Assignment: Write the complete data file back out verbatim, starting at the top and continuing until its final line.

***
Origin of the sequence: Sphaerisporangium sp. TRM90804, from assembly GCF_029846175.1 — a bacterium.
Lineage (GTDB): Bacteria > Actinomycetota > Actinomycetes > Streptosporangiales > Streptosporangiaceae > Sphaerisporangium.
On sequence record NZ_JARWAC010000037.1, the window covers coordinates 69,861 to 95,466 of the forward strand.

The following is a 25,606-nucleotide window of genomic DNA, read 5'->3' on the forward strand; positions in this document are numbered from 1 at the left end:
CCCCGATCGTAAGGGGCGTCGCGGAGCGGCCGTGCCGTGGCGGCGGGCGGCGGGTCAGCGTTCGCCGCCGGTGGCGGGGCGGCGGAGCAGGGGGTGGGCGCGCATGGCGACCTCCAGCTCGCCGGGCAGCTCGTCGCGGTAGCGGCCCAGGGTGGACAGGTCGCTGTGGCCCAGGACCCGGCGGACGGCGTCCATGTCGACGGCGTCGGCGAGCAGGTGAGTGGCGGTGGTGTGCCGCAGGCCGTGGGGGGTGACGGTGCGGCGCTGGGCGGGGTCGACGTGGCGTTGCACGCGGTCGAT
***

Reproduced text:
Origin of the sequence: Sphaerisporangium sp. TRM90804, from assembly GCF_029846175.1 — a bacterium.
Lineage (GTDB): Bacteria > Actinomycetota > Actinomycetes > Streptosporangiales > Streptosporangiaceae > Sphaerisporangium.
On sequence record NZ_JARWAC010000037.1, the window covers coordinates 69,861 to 95,466 of the forward strand.

The following is a 25,606-nucleotide window of genomic DNA, read 5'->3' on the forward strand; positions in this document are numbered from 1 at the left end:
CCCCGATCGTAAGGGGCGTCGCGGAGCGGCCGTGCCGTGGCGGCGGGCGGCGGGTCAGCGTTCGCCGCCGGTGGCGGGGCGGCGGAGCAGGGGGTGGGCGCGCATGGCGACCTCCAGCTCGCCGGGCAGCTCGTCGCGGTAGCGGCCCAGGGTGGACAGGTCGCTGTGGCCCAGGACCCGGCGGACGGCGTCCATGTCGACGGCGTCGGCGAGCAGGTGAGTGGCGGTGGTGTGCCGCAGGCCGTGGGGGGTGACGGTGCGGCGCTGGGCGGGGTCGACGTGGCGTTGCACGCGGTCGAT